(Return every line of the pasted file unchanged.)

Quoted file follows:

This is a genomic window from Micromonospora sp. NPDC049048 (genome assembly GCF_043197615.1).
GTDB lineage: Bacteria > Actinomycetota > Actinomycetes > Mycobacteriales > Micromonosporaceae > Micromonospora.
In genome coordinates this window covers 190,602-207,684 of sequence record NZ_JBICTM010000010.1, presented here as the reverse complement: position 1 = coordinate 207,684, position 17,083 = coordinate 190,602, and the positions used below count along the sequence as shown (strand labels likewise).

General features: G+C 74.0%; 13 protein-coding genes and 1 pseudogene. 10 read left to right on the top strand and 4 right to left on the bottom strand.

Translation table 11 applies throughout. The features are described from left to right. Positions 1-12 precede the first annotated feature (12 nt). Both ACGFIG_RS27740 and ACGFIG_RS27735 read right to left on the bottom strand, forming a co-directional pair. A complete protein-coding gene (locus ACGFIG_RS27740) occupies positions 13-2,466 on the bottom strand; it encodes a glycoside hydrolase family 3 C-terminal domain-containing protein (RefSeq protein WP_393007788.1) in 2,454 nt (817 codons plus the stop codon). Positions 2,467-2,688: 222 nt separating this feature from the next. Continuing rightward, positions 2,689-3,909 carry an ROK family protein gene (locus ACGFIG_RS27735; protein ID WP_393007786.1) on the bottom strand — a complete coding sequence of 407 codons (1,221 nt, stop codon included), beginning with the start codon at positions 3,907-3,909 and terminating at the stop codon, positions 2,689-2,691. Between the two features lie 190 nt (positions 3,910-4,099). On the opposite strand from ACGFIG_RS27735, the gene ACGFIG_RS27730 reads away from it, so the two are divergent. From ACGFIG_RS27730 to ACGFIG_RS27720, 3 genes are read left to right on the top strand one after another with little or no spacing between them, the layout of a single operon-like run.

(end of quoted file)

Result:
This is a genomic window from Micromonospora sp. NPDC049048 (genome assembly GCF_043197615.1).
GTDB lineage: Bacteria > Actinomycetota > Actinomycetes > Mycobacteriales > Micromonosporaceae > Micromonospora.
In genome coordinates this window covers 190,602-207,684 of sequence record NZ_JBICTM010000010.1, presented here as the reverse complement: position 1 = coordinate 207,684, position 17,083 = coordinate 190,602, and the positions used below count along the sequence as shown (strand labels likewise).

General features: G+C 74.0%; 13 protein-coding genes and 1 pseudogene. 10 read left to right on the top strand and 4 right to left on the bottom strand.

Translation table 11 applies throughout. The features are described from left to right. Positions 1-12 precede the first annotated feature (12 nt). Both ACGFIG_RS27740 and ACGFIG_RS27735 read right to left on the bottom strand, forming a co-directional pair. A complete protein-coding gene (locus ACGFIG_RS27740) occupies positions 13-2,466 on the bottom strand; it encodes a glycoside hydrolase family 3 C-terminal domain-containing protein (RefSeq protein WP_393007788.1) in 2,454 nt (817 codons plus the stop codon). Positions 2,467-2,688: 222 nt separating this feature from the next. Continuing rightward, positions 2,689-3,909 carry an ROK family protein gene (locus ACGFIG_RS27735; protein ID WP_393007786.1) on the bottom strand — a complete coding sequence of 407 codons (1,221 nt, stop codon included), beginning with the start codon at positions 3,907-3,909 and terminating at the stop codon, positions 2,689-2,691. Between the two features lie 190 nt (positions 3,910-4,099). On the opposite strand from ACGFIG_RS27735, the gene ACGFIG_RS27730 reads away from it, so the two are divergent. From ACGFIG_RS27730 to ACGFIG_RS27720, 3 genes are read left to right on the top strand one after another with little or no spacing between them, the layout of a single operon-like run.